The speed of your website affects a multitude of important factors that are important to your business. Your slow website might be costing you sales, not just from lost visitors who get sick of waiting for your website to load or visitors who don’t buy because the slowness of your website makes for a bad experience, but also from people who can’t find your website to begin with because it has bad page ranking – Google and other search engines penalize slow websites.
Want to increase your page rank? Speed up your website.
Want to increase the number of visitors who stay on your website? Speed up your website.
Want to improve your website visitors’ experience? Speed up your website.
Want to increase your sales? You guessed it, speed up your website!
Increasing your sales without changing anything else on your website comes down to increasing the number of people who enter your funnel (the number of people who visit your website). If we assume your conversion rate stays the same because you haven’t changed anything else on your website, then increasing the number of people in your funnel should result in higher sales for your business. If you want the number of people in your funnel as large as possible, then you should start with trying to rank higher in search results. As previously mentioned, increasing your website’s speed can help your website rank higher in search results. Let’s assume you have decided to speed up your website in order to rank higher in search results.
Now, consider that once people visit your website they have a great experience because pages load quickly. The visitors who previously left your website because of pages loading slowly are now staying on your website and having a great experience. Since you changed something on your website that improved your website visitors’ experience (increasing your website’s speed), then it is safe to assume your conversion rate would increase. Boom. Increasing your website’s speed increased the percentage AND number of people who purchased from you!
Website speed is one of those rare things that can affect your conversion rate and your funnel, and that is why it is one of the first things you should consider improving if you want to increase your sales.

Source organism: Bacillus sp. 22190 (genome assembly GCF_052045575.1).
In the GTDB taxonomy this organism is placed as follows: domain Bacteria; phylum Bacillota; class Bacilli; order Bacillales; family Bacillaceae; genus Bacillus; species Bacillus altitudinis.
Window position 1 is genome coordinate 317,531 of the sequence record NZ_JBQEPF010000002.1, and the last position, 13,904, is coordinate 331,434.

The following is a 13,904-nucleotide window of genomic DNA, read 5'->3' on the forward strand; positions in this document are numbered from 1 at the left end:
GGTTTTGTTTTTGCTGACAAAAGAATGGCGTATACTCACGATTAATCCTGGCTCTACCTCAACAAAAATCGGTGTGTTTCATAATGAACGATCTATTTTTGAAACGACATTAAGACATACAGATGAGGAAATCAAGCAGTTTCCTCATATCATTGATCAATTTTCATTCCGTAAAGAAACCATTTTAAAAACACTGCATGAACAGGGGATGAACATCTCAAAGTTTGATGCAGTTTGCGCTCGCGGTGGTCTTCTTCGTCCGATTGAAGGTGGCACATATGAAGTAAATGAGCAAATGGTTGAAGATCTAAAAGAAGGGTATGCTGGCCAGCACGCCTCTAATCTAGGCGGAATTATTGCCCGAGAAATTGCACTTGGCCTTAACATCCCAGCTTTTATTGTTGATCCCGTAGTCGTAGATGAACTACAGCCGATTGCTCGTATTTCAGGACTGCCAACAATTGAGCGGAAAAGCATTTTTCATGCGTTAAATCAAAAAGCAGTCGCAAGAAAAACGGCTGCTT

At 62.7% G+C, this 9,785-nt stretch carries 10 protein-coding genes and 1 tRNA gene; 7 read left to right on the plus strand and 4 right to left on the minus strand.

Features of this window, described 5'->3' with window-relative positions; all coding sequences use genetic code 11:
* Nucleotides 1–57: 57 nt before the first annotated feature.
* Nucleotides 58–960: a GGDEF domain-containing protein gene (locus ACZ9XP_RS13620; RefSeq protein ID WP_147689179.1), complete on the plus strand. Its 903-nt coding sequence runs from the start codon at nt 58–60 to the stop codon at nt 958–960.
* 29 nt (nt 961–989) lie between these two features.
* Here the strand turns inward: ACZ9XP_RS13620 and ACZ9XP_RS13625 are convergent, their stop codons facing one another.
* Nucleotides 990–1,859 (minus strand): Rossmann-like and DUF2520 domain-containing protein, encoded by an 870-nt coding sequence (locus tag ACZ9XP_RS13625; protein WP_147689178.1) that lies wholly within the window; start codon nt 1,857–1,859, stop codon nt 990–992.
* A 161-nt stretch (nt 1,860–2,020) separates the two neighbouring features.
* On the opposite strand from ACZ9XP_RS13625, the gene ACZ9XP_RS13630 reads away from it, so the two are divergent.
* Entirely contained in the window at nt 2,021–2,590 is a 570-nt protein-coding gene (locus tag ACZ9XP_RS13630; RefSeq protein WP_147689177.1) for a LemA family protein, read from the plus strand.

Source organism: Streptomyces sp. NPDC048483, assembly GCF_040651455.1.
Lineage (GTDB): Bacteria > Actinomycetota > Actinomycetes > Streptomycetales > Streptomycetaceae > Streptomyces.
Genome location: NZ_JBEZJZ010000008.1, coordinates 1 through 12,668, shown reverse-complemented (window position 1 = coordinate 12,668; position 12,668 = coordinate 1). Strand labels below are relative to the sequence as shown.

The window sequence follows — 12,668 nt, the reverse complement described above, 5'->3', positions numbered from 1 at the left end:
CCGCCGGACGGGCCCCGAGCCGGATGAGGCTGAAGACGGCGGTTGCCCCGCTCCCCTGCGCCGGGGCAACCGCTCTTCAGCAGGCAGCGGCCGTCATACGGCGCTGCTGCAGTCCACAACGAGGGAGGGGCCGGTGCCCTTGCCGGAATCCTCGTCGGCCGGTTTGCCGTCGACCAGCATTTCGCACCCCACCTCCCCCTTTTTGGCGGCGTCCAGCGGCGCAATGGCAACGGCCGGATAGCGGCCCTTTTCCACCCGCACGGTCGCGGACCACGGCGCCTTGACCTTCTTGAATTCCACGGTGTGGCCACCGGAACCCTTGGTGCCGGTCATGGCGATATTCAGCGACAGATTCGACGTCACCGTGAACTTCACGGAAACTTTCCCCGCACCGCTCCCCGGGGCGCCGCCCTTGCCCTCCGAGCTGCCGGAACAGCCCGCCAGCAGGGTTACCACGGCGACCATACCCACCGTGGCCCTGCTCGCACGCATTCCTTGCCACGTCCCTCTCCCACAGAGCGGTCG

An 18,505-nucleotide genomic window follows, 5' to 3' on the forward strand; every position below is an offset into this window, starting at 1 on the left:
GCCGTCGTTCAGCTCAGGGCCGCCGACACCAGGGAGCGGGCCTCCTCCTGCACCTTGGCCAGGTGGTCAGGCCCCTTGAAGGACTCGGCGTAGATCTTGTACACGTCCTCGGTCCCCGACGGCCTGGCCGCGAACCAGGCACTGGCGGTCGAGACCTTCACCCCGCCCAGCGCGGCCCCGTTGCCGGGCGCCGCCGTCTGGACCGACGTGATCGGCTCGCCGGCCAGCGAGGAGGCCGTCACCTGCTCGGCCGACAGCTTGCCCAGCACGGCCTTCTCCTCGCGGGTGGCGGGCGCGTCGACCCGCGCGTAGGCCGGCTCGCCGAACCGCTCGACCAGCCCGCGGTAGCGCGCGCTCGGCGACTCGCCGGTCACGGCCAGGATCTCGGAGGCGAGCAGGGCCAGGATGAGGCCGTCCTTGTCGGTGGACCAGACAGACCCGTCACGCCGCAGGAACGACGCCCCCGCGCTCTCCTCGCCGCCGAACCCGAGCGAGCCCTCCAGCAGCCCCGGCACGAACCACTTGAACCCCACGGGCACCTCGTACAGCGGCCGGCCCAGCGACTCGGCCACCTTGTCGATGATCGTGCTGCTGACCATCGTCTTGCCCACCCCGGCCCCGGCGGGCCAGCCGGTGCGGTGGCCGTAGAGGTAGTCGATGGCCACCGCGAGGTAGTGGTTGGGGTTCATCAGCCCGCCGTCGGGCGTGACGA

How to check your website speed
There are several free tools to check your website’s speed. A few of our favorites are Pingdom’s Website Speed Test and Google’s PageSpeed Insights. Used together, they can give you a rounded view of your website’s performance.
Pingdom’s test will give your website a performance grade and tell you your website’s page size, load time, and the number of requests. It will give you a list of suggestions to improve your website’s page performance by indicating your grade for each suggestion. Pingdom also breaks down the types of content on your website and the size of each type of content.
Google’s PageSpeed Insights tool will tell you how your website performs on mobile and desktop. It will tell you optimization suggestions for speeding up your page load.
How to fix slow loading web pages
If you run your website speed test(s) and find out that your website doesn’t receive a passing grade (an “A” on Pingdom) and you receive several optimization suggestions (Google’s PageSpeed Insights), you will most likely see that large images are slowing down your website. Luckily, reducing image sizes (file size and/or pixel size) is one of the simplest and quickest ways to improve your website’s page load time. Here’s how you do it:
1) Determine the images on your website that have the highest potential savings
This can be done by going to the “Opportunities” section on Google’s PageSpeed Insights and finding the “Properly size images” opportunity. If you click on the down arrow, then you will see the specific images on your website, their file sizes, and the potential savings from properly sizing the images (the potential savings from reducing pixel size).
On Pingdom, you can see the specific images on your website and their file sizes, only.
2) Determine which images should remain PNG files and which PNG files should change to JPEG files
PNGs are higher quality than JPEGs and are typically larger files, so if your image can be switched to a JPEG, then you will see an immediate decrease in file size. As a rule of thumb, photographs should be saved as JPEGs and graphics should be saved as PNGs. PNGs support transparent backgrounds.
“You can convert a PNG to JPEG, but you don’t gain anything by converting a JPEG to a PNG file. That’s because a JPG file is already stored in what’s called a lossy format—the image data has already been lost when it was compressed, so you can’t magically bring it back. For example, if you only have your logo as a JPG, you’ll need to go directly to your designer and ask for a PNG file from their original design program, rather than trying to reverse-engineer a PNG from a JPEG file.” (source)
3) Resize the images to fit the spaces they are used on your website
4) Reduce image resolution
“[M]ost computer monitors display 72dpi or 92dpi, so anything higher than that is overkill and makes your image unnecessarily large. When a design program has the option to “save for web”, it means saving it at a low, web-friendly resolution.” (source)
5) Compress the new images
Recheck your website speed
Once you have swapped out your images on your website, you should go back and check your website’s speed using the tool you originally used. If your results come back satisfactory, great! If not, fear not! There are more ways to speed up your website. Depending on your skills and expertise, you might be able to make the additional changes to your website the tool suggests. If you are less technical and need assistance making changes, we can help you.